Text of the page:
Thailand's Rich and Ancient History of Women in Buddhism

Thailand has a rich and ancient history of women in Buddhism, from the 3rd century BCE, when Asokan-era arahant missionaries Sona and Uttara Thera came from India to the ancient land of Suvarnabhumi first sharing the Buddha's teaching, ordaining more than 3,000 noble men and 1,500 noble women as bhikkhus and bhikkhunis. This was the foundation of Buddhism in Thailand, where Buddhism is still very much alive and flourishing to this day, with more than 90% of the population being Buddhists of the Theravada School. Thailand also has many Chinese-Thai Mahayana Buddhists, and an old and recently reviving history of Vajrayana Buddhism. The ancient land of Survarnamubhumi or Suvannabhumi in the Pali-Buddhist language -- the Land of Gold -- used to include all of Myanmar (Burma), Thailand, Laos, Cambodia, and the South of Vietnam and China.

This blog showcases a little of the immense wealth of the rich heritage and history of Thailand's Buddhist women - and of all of the Thai people and culture - from ancient to modern times. We hope you enjoy your Women in Buddhism Tour here and during your stay in Thailand!

(If you enjoy this blog, please be sure to read the "Older Posts" - click link at the bottom of this page. Most more recent posts are focused around Bangkok and Ayutthaya. Older posts are mostly from further afield upcountry in Thailand's Northeast and Northwest.)

Friday, January 7, 2011

Memorial Hall of Khun Yai Ajahn - founder of Dhammakaya International





Khun Yai Ajahn Maha Ratana Upasika Chandra Khonnokyoong was a Thai Buddhist upasika and nun (maechee) who founded one of Thailand's and the world's largest contemporary Buddhist organizations - Dhammakaya International.



Loung Por Sod

She was a meditation and Dhamma student in the tradition of Dhammakaya meditation master Loung Por Sod (Phra Mongkolthepmuni) who named her as the foremost of his students; she then becoming one of the world's most widely followed contemporary Buddhist teachers. The Dhammakaya Chedi or chetiya was built in her teacher's honor and named after him.


The Dhammakaya Chetiya
is clad with one million personal images of the Buddha




Khun Yai was born in 1909 and passed away in the year 2000 at the age of 91 after engaging in extensive meditation practice, Dhamma teaching and great acts of merit, including the construction of Wat Phra Dhammakaya (Wat Voranee Dhammakayaram), the largest temple/monastery in Thailand with more than 3,000 monks, nuns and laymen and laywomen in residence. The temple's foundation stone was layed in 1977 by HRH Princess Mahacakri Siridhorn on behalf of His Majesty the King of Thailand.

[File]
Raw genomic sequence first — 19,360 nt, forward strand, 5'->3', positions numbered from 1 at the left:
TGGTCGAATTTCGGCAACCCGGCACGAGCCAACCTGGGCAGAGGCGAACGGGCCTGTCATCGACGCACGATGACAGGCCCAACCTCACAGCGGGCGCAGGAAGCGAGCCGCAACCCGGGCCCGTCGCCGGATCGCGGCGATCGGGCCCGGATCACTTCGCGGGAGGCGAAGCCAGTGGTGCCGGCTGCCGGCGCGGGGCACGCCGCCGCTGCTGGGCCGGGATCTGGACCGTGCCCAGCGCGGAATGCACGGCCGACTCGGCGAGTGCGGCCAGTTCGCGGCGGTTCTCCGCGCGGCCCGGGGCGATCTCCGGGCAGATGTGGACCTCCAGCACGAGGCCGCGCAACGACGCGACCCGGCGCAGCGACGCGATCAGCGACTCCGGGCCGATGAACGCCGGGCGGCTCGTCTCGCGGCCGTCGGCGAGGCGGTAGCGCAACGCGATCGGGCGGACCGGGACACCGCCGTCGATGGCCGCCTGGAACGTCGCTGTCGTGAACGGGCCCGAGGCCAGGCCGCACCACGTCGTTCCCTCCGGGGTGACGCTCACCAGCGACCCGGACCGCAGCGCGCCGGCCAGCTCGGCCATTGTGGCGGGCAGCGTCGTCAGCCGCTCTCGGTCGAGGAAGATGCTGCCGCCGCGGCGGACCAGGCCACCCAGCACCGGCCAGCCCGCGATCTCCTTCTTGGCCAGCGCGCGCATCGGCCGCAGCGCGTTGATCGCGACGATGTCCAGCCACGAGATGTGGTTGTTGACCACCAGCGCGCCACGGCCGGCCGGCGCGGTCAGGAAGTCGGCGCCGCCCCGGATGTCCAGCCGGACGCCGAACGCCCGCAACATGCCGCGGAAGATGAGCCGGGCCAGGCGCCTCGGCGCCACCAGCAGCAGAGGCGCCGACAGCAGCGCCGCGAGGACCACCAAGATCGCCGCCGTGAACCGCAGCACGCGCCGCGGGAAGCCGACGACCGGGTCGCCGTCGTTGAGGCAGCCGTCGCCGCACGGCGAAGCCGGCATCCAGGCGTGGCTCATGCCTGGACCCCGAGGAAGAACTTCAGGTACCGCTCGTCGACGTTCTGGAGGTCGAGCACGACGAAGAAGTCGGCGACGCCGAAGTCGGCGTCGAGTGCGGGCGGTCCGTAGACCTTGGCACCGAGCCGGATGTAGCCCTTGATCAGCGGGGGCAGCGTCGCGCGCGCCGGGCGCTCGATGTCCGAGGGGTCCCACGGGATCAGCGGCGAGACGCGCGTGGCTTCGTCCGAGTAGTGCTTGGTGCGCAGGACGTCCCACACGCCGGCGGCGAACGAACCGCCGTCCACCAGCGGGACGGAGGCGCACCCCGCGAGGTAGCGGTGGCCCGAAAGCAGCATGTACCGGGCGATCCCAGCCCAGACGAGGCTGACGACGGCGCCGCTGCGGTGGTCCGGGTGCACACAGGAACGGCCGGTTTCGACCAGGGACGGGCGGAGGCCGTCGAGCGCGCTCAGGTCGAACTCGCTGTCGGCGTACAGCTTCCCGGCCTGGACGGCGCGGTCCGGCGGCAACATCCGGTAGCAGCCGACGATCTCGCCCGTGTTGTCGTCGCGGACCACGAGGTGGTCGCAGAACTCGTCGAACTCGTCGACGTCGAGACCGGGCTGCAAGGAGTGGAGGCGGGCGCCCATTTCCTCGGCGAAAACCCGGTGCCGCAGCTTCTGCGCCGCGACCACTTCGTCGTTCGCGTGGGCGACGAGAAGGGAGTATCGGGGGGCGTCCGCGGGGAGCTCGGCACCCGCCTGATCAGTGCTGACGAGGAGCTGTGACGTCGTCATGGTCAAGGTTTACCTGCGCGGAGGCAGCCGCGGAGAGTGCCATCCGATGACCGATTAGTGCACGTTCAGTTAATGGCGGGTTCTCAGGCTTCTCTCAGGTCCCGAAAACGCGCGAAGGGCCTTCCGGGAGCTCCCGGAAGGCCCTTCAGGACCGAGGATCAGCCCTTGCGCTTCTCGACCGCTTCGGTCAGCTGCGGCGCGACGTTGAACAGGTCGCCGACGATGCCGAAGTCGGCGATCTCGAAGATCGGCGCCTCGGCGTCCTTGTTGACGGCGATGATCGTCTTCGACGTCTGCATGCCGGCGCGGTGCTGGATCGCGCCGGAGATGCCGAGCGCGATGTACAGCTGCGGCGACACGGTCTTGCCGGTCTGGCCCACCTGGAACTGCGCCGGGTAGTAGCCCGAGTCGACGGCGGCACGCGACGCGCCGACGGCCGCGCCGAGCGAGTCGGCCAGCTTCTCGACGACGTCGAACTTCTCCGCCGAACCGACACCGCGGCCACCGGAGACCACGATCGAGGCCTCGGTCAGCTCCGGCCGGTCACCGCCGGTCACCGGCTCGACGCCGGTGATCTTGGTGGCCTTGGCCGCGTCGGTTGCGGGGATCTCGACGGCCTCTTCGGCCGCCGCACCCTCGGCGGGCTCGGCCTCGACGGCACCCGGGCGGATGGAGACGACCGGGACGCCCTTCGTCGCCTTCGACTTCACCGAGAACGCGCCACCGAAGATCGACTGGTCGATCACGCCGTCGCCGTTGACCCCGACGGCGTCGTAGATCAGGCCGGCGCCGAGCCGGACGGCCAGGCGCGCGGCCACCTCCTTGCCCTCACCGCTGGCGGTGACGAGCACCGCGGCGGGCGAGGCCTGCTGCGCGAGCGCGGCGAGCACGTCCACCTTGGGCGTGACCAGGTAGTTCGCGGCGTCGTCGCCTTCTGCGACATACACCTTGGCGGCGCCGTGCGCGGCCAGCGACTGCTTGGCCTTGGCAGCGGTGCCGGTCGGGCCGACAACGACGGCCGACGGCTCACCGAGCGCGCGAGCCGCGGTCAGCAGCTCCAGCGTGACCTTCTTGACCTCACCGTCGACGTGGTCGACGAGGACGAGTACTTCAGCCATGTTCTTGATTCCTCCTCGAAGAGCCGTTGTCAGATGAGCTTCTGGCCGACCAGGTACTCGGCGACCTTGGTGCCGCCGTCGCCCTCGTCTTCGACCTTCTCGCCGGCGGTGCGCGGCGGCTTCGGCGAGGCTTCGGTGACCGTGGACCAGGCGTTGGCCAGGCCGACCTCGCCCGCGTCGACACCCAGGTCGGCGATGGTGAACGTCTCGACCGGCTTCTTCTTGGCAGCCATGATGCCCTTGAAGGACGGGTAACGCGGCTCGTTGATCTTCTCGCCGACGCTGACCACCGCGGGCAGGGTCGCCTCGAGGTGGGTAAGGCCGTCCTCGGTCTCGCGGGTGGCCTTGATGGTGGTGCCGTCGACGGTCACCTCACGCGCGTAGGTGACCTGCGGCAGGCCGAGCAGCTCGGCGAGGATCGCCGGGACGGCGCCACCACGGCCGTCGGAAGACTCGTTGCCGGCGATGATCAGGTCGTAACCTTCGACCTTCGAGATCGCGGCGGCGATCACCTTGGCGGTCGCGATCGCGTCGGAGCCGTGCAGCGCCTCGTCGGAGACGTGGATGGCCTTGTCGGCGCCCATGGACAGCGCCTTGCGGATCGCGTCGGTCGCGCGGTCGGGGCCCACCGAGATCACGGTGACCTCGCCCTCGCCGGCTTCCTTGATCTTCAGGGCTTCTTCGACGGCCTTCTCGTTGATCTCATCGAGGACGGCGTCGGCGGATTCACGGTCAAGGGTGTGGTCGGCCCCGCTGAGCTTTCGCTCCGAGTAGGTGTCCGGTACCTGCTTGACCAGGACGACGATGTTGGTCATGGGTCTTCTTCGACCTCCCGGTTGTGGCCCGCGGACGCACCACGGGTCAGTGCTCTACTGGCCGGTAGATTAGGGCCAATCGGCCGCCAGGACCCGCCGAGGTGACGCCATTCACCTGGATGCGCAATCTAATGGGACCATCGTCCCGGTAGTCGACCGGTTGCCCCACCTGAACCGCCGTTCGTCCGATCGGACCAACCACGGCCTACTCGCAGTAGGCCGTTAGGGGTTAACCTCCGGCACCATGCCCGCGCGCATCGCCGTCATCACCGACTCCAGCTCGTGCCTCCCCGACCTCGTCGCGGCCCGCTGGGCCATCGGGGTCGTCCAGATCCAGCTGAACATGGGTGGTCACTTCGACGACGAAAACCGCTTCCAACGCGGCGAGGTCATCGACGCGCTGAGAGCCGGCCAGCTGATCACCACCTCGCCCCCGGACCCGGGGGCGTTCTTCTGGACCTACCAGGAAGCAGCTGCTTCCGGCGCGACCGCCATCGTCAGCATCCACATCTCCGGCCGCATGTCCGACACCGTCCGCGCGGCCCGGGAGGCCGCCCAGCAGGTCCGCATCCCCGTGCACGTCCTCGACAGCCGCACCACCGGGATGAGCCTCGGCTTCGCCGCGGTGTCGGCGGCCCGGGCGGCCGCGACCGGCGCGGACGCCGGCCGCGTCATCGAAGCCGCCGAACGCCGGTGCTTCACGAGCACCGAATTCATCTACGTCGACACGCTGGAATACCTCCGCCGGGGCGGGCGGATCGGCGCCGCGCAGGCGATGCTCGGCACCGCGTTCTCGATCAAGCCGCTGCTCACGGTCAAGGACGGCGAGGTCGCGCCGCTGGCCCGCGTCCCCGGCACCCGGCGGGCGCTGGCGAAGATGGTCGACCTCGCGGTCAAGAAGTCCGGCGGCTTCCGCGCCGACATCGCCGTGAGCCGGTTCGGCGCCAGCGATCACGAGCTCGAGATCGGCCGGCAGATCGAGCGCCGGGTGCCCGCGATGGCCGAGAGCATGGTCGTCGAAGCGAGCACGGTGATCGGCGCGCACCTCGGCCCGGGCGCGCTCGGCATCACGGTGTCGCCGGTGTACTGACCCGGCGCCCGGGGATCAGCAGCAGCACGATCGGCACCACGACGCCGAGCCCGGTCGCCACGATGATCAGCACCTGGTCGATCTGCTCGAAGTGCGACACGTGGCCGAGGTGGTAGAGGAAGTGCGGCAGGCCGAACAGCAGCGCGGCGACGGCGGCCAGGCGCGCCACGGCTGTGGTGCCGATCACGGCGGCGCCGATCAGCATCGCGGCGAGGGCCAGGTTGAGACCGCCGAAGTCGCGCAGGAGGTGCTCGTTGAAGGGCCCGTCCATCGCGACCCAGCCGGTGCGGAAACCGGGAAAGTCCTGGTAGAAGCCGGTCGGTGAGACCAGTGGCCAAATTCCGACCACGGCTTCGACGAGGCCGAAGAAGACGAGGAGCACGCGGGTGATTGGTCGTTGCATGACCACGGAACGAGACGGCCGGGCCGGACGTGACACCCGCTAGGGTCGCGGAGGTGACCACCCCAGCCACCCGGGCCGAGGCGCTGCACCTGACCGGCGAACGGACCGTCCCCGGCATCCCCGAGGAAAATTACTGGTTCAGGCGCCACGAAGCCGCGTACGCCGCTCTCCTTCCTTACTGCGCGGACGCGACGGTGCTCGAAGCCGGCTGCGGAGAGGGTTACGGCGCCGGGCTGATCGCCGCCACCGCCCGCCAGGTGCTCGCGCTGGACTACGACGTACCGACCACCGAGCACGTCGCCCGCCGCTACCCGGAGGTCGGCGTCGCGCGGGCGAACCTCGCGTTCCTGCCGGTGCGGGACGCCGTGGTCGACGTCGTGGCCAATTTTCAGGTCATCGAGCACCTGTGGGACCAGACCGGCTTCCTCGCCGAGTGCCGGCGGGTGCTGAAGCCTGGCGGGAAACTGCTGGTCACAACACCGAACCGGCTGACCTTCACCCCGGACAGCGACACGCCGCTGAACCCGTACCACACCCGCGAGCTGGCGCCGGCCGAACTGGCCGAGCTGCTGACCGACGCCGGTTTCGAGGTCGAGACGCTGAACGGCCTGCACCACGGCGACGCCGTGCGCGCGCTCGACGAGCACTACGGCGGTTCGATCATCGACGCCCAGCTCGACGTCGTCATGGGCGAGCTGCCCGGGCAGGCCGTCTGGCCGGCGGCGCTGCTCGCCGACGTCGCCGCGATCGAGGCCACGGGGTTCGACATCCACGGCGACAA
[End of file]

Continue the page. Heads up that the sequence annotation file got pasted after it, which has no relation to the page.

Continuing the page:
Khun Yai Ajahn's memorial monument, a great pyramid hall, is located at the main Dhammakaya center in Pathumthani just north of Bangkok. One hundred thousand monks from 30,000 temples around Thailand together with very many lay students participated in her memorial service.

Temple and pyramid-shaped Memorial Hall to Khun Yai



You can find photos of her memorial and the construction of her memorial hall here. There is also a welcome page for international visitors here. A biographical video of her life can be seen here.



The Dhammakaya Movement founded by Khun Yai Ajahn and her student Loung Por Dhammajayo has founded meditation centers in eighteen countries with millions of people in Thailand and internationally practicing Dhammakaya meditation, which is promoted by a Buddhist satellite network called Dhamma Media Channel with 24-hour a day meditation teachings broadcast to its audience worldwide.


lunch in the world's largest Dhamma Hall


The Dhammakaya Movement has also produced a CDROM of the Tipitaka in conjunction with the Pali Text Society in the year 1995, and by the year 2000 (the year that Khun Yai Ajahn passed away), Wat Phra Dhammakaya's students were the most successful Pali students in Thailand.


Candlelight Mahapuja




Visit
Memorial Monument to Khun Yay Ajahn


1 comment:

  1. Jan 2011 article on the group at:

    http://www.foreignpolicy.com/articles/2011/01/20/close_encounters_of_the_buddhist_kind?page=0,16

    Not a nice article, but the photos are gorgeous.

    ReplyDelete